One of the most overlooked phases of garden and landscape design is research. There is a whole world of information out there is all kinds of shapes and forms. There are countless books which will provide you with many starting points for your design project. There are many DVDs and TV programmes available almost everywhere and the Internet is jammed full of information.
You can do your research in any number of ways: visiting open gardens or exhibition gardens, on the Internet, or using gardening books and magazines. By far the best way is to visit existing gardens in person, whether they are private and residential or public, historic and open to the public. You will almost always learn something by visiting all kinds of gardens in person.
During your garden visits it is a good idea to take photographs of things that you like and put them together on an ideas board. This can help focus your design and help you chose garden furniture and other décor for your garden. It can help you to choose the colour scheme, ground materials (paving, gravel and decking), and planting.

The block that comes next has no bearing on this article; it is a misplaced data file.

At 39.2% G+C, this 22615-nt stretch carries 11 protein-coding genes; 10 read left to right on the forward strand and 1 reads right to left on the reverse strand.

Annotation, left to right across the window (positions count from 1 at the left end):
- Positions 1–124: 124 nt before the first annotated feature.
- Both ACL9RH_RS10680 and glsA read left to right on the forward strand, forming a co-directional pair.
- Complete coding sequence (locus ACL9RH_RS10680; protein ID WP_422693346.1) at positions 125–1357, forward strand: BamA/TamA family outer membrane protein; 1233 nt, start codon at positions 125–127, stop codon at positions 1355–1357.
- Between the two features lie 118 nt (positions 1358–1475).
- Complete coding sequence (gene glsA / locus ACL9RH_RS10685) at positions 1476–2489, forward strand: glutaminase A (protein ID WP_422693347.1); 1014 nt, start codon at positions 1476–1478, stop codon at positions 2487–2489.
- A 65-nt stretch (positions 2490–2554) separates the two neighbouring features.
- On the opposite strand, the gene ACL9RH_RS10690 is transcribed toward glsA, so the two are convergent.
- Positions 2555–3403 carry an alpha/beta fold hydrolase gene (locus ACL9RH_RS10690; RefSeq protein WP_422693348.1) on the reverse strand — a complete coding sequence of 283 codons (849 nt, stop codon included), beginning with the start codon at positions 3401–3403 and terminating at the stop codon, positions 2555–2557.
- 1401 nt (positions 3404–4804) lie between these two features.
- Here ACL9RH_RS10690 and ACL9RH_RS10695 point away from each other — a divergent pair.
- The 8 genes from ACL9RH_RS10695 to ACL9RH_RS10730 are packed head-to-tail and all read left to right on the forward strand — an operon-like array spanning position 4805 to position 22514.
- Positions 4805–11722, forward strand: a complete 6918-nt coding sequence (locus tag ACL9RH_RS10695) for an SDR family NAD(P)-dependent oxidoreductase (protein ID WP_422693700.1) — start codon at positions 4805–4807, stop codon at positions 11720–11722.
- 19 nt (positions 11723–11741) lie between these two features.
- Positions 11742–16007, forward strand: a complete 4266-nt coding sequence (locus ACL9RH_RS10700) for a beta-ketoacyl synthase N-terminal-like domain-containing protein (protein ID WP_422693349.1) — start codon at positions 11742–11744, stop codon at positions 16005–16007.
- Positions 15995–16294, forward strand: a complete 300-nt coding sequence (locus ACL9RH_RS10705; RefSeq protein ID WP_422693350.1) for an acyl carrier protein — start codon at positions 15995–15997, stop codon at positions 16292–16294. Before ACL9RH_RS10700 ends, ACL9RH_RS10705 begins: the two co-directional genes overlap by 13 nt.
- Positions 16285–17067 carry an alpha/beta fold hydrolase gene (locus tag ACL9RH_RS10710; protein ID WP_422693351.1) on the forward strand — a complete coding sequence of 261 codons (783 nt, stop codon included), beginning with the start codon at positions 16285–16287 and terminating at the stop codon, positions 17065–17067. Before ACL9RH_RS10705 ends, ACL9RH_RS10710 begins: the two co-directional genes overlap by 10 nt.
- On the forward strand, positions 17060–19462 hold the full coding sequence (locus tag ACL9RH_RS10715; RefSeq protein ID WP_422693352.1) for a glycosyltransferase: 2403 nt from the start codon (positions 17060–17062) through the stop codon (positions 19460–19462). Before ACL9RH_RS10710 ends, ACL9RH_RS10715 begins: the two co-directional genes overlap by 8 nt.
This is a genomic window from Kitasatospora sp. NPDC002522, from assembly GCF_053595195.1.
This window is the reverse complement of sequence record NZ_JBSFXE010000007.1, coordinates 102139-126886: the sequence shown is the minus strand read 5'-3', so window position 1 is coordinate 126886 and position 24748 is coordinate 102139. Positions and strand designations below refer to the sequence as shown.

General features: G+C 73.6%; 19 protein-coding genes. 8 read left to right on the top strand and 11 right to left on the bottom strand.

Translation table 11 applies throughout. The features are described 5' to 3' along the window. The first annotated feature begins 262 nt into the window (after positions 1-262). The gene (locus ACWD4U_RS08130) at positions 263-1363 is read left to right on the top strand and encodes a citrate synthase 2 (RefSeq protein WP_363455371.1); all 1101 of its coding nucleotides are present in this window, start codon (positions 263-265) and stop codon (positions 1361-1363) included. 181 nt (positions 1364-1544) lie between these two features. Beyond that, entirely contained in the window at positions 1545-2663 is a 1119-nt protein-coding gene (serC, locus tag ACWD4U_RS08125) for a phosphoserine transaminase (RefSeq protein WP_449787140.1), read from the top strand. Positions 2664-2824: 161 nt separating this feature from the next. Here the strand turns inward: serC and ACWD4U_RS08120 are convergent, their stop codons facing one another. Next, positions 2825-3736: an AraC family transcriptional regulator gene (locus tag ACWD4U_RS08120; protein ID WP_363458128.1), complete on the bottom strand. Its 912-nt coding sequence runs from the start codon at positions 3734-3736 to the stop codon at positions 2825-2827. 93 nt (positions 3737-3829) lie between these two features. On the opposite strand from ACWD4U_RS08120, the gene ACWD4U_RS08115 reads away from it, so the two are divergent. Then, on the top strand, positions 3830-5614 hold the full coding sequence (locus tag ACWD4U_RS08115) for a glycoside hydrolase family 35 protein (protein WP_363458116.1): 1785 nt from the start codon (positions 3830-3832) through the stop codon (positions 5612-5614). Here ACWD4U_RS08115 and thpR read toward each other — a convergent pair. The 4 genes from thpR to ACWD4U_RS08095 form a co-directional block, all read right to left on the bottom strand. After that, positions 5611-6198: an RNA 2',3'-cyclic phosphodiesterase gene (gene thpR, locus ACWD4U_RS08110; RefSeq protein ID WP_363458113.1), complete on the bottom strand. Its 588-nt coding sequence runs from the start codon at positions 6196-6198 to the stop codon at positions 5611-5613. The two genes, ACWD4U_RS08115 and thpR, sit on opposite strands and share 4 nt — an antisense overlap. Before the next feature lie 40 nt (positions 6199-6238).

It is a good idea to look at gardens in your community and immediate neighbourhood to see what has and hasn’t been done successfully. This will also give you a good understanding of the plants that grow well in your area.
The key to a good design however is not to simply copy somebody else’s garden. You need to look at the elements you like from all of these designs and then incorporate them into your plan, making any appropriate changes as you go along.
Tip: Don’t allow yourself to become distracted by research to the point where you no longer know what you want. Begin by choosing a style and theme for your garden and when you feel that you have done enough research to allow you to start, then do just that, get started. Soon you’ll be making progress and you’ll only look back in order to measure how much you have achieved.